261 dogs confiscated from Polk rescue organization
(Another article with photographs -
Animal-abuse case: Polk says couple running nonprofit rescue group abused dogs - OrlandoSentinel.com )
LAKELAND - Dog rescue groups are known as havens of safety, companionship and love for unwanted dogs.
But authorities said a local organization's mission went awry and the dogs were found extremely underweight and with visible ribs, pelvic bones and vertebrae.
The Polk County Sheriff's Office confiscated 261 dogs on Thursday from the home of Diane and husband Charles "Chuck" O'Malley, who ran the Mid-Florida Retriever Rescue out of their house, 15195 Angus Road, Polk City.
They were each charged with 261 counts of animal cruelty and are being held at Polk County Jail with bail set at more than $100,000 for each.
"These animals have been neglected, mistreated and were living in deplorable conditions." said Sheriff Grady Judd.
The sheriff's office received an anonymous tip Wednesday afternoon that the O'Malleys had about 100 dogs that were being neglected.
An employee with the sheriff's Polk County Animal Control went to the home and noticed there wasn't enough food or water for the number of dogs at their property. The officer asked to see the dogs.
The O'Malleys wouldn't allow officials into the home, but they brought dogs out one at a time to be inspected. Around midnight, after showing 117 dogs, they said they wouldn't continue to cooperate, said Carrie Eleazer, a sheriff's office spokeswoman.
Deputies served a search warrant around 2 a.m. Thursday to remove the rest of the dogs. By 7 a.m., the sheriff's office had seized all 261 dogs, which were taken to Polk County Animal Control to be treated and registered.
Of the 261 dogs, 35 are puppies. The dog breeds include Labradors, golden retrievers, Labrador mixes, great Danes, cattle dogs, Sharpei, Dalmations, shepherd mixes, bulldogs and Belgian malinois.
The dogs had a run of the 3,000-square-foot home and 5 –acre property. They were found in closets, bathrooms, bedrooms, porches and the kitchen. The dogs had chewed the stuffing of the couch and mattress, Eleazer said.
The home had a strong smell of urine and feces. Deputies had to wear gas masks while removing dogs. Two deputies were bitten by dogs during the investigation, Eleazer said.
About 100 dogs had been examined by Joe Ertel, the veterinarian with animal control, and he found them to be malnourished and flea-infested. The dogs also had parasites and tartar on their teeth. Several of the dogs had not been neutered or spayed, which is against the policy of rescue organizations, Eleazer said.
"The irony of it is, the O'Malleys state on their Web site that they do home visits to ensure you have adequate living conditions before they'll adopt one of their dogs to you," Judd said.
The Facebook page for Mid-Florida Retriever Rescue said the nonprofit was founded in 2005. The page also states that the organization is dedicated to placing "Labrador retrievers and other working dogs in loving permanent homes."
The organization's website asks that those wishing to adopt be serious and committed. It also asks that potential adopters meet them in a location in Lakeland or Orlando.
Eleazer said the sheriff's office had never received a complaint about the O'Malleys or the organization.
Diane, 52, and Charles, 54, moved to the area several years ago.
Neighbors Jim and Cindy Tergliafera said they have known the O'Malleys for about two years. They considered them wonderful, genuine people who seemed to care for their dogs.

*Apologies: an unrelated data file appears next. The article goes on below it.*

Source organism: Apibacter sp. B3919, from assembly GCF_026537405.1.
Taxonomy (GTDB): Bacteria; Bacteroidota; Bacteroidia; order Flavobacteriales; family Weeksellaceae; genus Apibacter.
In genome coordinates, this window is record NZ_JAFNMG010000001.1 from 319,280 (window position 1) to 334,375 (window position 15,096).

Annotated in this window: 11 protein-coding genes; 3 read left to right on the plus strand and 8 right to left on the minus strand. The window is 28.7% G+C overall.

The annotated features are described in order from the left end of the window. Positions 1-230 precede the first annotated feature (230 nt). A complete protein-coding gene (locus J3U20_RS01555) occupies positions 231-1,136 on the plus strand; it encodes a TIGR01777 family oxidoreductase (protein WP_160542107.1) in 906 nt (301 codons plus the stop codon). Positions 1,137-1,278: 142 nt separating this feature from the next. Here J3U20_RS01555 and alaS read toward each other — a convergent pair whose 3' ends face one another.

Although they never visited inside the home or in the backyard, they said it was common to see Charles walking a dog day or night. They also saw Diane taking care of the dogs. The dogs all appeared in good condition, according to the couple.
Jim Tergliafera said he would see Charles on a regular basis drive home with a van filled with dog food.
Cindy Tergliafera added that their rural community is an area where people drop off their unwanted dogs and wonders whether the O'Malleys may have been overwhelmed trying to assist the animals they love.
"I can't imagine – having talked to these people – there was any malicious intent of any kind," she said. "These were true dog lovers."
Ertel indicated that all the dogs he has examined should make a full recovery, Eleazer said.
The sheriff's office has acquired temporary custody of all the dogs. It will petition the courts to get full custody of the dogs and then offer them for adoption, Eleazer said.
O M G!!! idiots like this is what give legitmate groups a hard time getting help.
i've never heard of these people; but O M G...were they actually living in that filth, too. bad enough the dogs were!
Well, at least the dogs are now on their way to being placed in good homes. I cannot believe stuff like this. Most rescues that I know of reach a certain point and then don't accept additional dogs because they know they cannot care for them. This couple should be prosectued to the full extent of the law.
wow that is a bunch of dogs for that sized property. their 3550 sq ft house would only have about a 5x3 foot space for each dog, and their 217,800 sq ft lot would only have about 800sq ft for each dog. thats only a 20ftx 40 foot area.
Light, "weedy" individuals are definitely incorrect; equally objectionable are cloddy lumbering specimens. Labrador Retrievers shall be shown in working condition well-muscled and without excess fat. Females should weigh between 55 and 70lbs and Males between 65 and 80lbs. Height females 21.5 to 23.5 inches males 22.5 to 24.5 inches at the withers.
HR Greenwoods Sealion Tsunami SH "Wave" born 3-9-2010
Greenwoods Amber Wave VCD2 RA SH AX OF WCX CGC "Amber" born 4-13-2005
WOW. Poor dogs
Sad...I bet they started out wanting to do good, but just didn't know when to stop. poor dogs.
"Every boy should have two things: a dog, and a mother willing to let him have one"